[It was at this point we took a diversion as I pointed Ragnar toward a couple of my favourite examples of terrible voice acting in games, from the gloriously awful Legacy: Dark Shadows (a game that listed amongst its highlights on the back of the box, “No time travel”). Hear them here. This distraction lasted a while. We then got back on track.]
RPS: I think the word to describe you is more Storyteller than Games Developer. You seem to have this passion for story. Is that fair?
Ragnar: Yeah, that’s always been the case. When I was a kid, my parents would go and visit people, I’d hang out with the other kids and tell horror stories. That was my thing. And my parents got complaints from the other parents that I’d been telling these stories and everyone was shit-scared. I’ve read since I was four years old, and had completely devoured the entire Stephen King library by the time I was 12. I read Lovecraft and Poe when I was 13. I remember reading Lord of the Flies when I was 9, and I didn’t understand it and it scared the hell out of me. I remember the freakiest thing in the book was when someone parachuted onto the island and was just hanging in the trees. I didn’t get what that was, but I saw it from the kids’ perspective and I was completely freaked out by it. This weird shape hanging in the trees. So I always loved stories, and I always loved dark stories.
RPS: How does that fit into game design?
Ragnar: I work on all aspects of the game. On The Longest Journey I was working on the design, implementation and everything, and Dreamfall I had a hand in everything. With The Secret World, it’s such a huge game I can’t really do that, so I’ve tried to pull back to where I’m hands-on only with the story. So yes, I am a storyteller. But I do want to be remembered as a game designer too! Although in Dreamfall’s case, it’s sometimes good to be remembered for the story, maybe. Although I’m willing to stand up and defend that game until the day I die. It’s become my mission to do this. I’ll never work on a game that doesn’t have a strong story, and strong characters.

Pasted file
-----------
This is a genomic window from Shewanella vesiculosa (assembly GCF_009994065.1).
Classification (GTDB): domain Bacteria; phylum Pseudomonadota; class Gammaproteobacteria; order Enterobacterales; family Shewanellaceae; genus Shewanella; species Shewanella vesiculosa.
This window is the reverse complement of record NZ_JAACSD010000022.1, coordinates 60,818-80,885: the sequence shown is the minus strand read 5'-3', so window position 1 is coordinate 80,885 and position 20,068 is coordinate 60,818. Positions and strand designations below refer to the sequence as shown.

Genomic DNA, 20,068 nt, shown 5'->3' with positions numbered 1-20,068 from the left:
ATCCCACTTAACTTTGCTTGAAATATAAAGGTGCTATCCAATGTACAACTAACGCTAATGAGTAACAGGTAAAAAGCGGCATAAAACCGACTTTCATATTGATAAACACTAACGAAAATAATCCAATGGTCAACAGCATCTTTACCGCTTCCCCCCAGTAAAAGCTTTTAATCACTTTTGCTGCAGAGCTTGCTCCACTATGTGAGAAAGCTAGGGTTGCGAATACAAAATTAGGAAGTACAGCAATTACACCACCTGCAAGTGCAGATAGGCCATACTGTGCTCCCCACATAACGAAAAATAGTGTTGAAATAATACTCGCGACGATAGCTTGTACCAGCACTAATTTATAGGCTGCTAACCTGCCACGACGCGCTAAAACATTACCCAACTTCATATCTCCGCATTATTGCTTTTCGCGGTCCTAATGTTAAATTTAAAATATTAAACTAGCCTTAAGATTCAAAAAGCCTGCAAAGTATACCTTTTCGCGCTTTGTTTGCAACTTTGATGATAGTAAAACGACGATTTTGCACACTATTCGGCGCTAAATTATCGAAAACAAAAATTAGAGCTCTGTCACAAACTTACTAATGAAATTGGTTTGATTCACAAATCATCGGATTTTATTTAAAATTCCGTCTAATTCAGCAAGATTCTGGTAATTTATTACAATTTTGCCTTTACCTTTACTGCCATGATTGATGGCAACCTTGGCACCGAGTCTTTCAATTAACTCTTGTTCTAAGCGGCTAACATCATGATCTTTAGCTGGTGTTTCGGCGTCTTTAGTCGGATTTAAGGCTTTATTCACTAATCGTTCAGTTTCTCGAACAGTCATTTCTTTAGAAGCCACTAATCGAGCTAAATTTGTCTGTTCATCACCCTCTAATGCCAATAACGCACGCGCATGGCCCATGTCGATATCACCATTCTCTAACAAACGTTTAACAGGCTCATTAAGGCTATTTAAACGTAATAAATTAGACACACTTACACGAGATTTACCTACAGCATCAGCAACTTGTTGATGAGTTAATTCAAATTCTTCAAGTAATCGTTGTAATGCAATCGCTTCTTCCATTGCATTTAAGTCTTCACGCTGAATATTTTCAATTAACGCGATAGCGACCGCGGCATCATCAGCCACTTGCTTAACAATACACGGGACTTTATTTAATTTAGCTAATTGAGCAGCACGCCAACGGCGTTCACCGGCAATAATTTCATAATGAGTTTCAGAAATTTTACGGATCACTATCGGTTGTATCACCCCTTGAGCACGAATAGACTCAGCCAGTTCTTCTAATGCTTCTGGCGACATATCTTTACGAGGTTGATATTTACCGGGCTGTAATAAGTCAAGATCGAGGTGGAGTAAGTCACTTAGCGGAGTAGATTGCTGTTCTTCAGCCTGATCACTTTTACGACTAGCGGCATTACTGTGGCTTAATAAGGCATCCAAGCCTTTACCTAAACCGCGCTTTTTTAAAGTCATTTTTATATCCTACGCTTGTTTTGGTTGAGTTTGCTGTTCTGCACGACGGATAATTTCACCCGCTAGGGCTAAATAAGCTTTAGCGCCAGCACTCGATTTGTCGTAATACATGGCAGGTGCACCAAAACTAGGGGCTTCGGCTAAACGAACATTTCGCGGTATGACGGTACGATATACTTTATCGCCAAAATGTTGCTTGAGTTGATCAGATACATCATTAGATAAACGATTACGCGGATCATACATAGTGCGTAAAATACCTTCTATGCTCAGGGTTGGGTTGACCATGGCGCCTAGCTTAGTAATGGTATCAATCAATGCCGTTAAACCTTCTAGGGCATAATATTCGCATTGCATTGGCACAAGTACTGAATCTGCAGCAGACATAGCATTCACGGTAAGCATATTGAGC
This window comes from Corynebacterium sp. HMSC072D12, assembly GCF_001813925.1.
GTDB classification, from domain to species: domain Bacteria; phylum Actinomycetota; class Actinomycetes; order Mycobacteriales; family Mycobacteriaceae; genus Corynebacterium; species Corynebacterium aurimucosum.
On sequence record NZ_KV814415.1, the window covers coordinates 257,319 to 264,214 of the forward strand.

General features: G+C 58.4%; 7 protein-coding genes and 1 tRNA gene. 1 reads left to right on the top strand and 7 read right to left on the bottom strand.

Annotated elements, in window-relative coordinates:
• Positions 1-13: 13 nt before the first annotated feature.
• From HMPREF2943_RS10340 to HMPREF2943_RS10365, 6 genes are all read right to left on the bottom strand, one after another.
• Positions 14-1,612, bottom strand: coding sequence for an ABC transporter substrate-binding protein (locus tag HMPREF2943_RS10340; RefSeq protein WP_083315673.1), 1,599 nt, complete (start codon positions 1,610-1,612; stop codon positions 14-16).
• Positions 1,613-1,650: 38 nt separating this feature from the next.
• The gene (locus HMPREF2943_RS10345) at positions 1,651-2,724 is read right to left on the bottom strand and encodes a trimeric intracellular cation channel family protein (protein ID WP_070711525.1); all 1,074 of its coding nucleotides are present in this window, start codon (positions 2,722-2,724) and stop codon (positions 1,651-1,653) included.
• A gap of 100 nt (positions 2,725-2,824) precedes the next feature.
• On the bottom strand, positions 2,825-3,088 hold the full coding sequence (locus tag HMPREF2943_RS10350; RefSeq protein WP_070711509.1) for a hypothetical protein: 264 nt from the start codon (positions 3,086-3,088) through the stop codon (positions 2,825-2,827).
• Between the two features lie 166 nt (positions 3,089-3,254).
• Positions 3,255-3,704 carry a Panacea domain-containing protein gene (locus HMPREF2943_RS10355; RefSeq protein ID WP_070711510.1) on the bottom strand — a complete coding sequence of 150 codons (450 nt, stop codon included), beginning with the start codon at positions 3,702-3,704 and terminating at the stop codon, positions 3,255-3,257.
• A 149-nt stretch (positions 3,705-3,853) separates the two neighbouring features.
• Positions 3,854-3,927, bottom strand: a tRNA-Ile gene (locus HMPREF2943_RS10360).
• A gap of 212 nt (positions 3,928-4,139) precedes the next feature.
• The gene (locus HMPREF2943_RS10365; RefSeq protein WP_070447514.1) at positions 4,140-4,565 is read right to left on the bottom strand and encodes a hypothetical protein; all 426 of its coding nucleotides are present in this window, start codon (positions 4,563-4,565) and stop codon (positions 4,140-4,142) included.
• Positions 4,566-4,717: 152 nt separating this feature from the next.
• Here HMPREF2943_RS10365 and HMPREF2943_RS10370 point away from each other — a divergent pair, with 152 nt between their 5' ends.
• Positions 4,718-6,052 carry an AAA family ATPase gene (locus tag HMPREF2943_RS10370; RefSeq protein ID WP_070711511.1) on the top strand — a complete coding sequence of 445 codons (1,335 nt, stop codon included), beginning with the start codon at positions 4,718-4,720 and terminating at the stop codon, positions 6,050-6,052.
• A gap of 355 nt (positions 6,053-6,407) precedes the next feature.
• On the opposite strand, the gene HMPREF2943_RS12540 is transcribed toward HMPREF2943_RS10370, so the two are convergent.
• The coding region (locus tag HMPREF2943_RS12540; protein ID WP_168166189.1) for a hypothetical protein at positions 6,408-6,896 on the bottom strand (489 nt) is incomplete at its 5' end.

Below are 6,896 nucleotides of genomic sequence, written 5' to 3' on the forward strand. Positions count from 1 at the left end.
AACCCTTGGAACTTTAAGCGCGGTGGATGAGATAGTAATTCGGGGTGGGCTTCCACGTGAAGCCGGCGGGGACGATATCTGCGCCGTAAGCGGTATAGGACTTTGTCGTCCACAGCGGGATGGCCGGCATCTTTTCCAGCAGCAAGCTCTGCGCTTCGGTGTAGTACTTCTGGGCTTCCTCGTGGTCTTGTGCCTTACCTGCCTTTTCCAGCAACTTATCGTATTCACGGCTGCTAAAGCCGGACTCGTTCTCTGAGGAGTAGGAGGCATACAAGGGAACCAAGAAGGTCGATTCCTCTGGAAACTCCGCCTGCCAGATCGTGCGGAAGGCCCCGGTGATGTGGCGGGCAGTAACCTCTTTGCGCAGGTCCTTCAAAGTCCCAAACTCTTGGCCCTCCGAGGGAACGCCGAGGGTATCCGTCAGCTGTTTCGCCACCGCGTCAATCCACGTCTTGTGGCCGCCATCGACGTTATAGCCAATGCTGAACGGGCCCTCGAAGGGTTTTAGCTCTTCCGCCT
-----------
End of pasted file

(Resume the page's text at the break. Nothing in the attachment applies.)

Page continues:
RPS: So why games, when stories are so more easily told in other media?
Ragnar: That’s an interesting question. I made games when I was a kid – I programmed for my first couple of computers. I stopped programming when I got a computer that was the same as everybody else’s, so I could copy games. That’s what we did back in the 80s. But film was my passion. At six years old I wanted to be a film director. So I went to school to do that. But after finishing my education I was doing an internship at a developer in New York and I realised, here’s a chance to do something that very few people are doing: telling a story in a way that hasn’t been done before. With movies you’re going over the same territory. But of course you get to focus on the story, and that’s what’s important, and not on how to tell the story. I doubt that there will be a lot of movies now that will tell a story in a completely new way, unless we start talking about immersive reality. But games are – wow, here’s something that’s evolving from platforming, and waggling joysticks, to something that’s quite interesting. I was working on a storytelling CD ROM game that was never released, and I just happened to stumble into Funcom and realised I could do all that. Our first game was an adaptation of the movie Casper, for the new Playstation, 3DO and Sega Saturn.
RPS: Was it a good game?